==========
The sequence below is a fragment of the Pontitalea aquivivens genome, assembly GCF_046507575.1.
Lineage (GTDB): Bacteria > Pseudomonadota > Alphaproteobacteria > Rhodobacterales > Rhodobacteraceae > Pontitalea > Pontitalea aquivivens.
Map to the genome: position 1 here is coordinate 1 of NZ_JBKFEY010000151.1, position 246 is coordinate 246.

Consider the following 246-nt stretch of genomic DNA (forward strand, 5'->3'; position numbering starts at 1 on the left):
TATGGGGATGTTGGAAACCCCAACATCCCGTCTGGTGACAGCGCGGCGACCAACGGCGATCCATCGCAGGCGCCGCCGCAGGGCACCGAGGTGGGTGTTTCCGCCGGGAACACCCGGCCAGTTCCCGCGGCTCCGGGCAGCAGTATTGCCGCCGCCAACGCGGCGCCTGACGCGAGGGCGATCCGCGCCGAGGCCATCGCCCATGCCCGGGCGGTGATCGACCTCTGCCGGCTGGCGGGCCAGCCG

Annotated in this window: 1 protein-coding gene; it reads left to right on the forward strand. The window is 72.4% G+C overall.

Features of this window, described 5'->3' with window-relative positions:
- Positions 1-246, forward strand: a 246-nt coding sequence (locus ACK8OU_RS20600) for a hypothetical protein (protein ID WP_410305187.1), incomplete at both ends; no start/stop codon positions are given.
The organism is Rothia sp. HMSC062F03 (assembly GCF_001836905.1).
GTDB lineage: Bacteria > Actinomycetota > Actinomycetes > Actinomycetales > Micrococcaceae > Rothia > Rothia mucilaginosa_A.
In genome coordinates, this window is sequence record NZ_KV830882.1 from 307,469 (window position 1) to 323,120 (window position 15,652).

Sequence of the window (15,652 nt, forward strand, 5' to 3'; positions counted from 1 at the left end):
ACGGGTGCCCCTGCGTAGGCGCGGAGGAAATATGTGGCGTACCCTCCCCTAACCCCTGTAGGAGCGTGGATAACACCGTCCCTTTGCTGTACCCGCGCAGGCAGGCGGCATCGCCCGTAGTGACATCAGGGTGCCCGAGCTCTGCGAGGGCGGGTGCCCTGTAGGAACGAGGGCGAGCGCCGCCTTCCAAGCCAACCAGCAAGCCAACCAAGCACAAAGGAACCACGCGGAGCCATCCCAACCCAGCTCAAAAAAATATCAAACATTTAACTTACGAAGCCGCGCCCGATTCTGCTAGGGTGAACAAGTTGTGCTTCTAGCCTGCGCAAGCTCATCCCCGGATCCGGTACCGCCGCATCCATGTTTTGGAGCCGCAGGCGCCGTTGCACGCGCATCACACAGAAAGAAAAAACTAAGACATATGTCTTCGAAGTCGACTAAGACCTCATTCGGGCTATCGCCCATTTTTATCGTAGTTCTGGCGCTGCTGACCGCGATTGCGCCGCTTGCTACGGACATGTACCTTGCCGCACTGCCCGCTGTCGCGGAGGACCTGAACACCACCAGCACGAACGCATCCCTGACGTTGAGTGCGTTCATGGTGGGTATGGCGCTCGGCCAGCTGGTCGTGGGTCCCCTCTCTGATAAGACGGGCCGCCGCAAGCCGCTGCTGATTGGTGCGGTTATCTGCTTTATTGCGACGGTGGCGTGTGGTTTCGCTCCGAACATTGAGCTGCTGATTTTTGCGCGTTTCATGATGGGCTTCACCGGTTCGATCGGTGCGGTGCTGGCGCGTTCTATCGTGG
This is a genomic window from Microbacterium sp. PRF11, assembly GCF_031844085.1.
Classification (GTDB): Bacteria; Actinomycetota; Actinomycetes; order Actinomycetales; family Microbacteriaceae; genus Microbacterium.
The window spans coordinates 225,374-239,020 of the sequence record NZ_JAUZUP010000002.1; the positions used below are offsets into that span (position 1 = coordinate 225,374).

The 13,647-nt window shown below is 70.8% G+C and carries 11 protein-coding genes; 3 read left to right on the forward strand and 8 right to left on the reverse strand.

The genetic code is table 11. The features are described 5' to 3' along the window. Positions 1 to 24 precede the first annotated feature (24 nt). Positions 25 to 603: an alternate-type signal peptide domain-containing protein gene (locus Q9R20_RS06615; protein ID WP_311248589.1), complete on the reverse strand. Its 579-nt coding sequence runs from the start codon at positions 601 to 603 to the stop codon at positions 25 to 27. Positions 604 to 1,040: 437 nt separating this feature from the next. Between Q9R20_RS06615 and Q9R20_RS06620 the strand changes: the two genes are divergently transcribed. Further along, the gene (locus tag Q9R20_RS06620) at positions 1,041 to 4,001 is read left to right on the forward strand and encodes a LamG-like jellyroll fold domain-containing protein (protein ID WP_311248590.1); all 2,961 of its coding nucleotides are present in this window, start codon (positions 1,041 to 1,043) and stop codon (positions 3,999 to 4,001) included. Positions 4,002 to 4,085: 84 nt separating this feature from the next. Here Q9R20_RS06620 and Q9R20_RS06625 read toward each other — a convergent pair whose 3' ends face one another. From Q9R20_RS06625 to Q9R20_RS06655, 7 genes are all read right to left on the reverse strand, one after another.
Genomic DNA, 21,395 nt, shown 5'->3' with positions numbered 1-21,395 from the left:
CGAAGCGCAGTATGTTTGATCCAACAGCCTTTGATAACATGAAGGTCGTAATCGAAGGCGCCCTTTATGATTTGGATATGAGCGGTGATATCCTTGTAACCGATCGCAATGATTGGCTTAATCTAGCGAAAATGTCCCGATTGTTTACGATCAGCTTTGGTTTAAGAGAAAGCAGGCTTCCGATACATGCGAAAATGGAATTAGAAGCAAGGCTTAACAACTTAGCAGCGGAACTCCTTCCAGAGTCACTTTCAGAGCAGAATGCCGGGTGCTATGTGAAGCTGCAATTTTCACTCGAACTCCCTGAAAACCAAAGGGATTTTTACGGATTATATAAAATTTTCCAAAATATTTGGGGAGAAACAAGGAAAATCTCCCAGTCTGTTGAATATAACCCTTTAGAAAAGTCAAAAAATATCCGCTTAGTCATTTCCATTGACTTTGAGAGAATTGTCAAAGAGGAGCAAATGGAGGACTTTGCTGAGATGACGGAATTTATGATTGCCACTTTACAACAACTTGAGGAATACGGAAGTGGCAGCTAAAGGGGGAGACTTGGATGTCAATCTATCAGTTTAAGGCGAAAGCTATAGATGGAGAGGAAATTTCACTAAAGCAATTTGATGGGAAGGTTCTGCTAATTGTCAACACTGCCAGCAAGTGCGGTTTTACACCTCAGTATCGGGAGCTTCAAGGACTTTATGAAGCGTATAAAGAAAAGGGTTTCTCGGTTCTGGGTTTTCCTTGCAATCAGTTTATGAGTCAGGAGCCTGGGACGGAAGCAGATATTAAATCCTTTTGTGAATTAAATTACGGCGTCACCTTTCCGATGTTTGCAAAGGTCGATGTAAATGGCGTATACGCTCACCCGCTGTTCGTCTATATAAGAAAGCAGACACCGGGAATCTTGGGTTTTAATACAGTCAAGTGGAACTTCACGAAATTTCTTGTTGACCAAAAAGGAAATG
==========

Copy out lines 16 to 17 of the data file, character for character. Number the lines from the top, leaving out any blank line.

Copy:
The window spans coordinates 225,374-239,020 of the sequence record NZ_JAUZUP010000002.1; the positions used below are offsets into that span (position 1 = coordinate 225,374).

The 13,647-nt window shown below is 70.8% G+C and carries 11 protein-coding genes; 3 read left to right on the forward strand and 8 right to left on the reverse strand.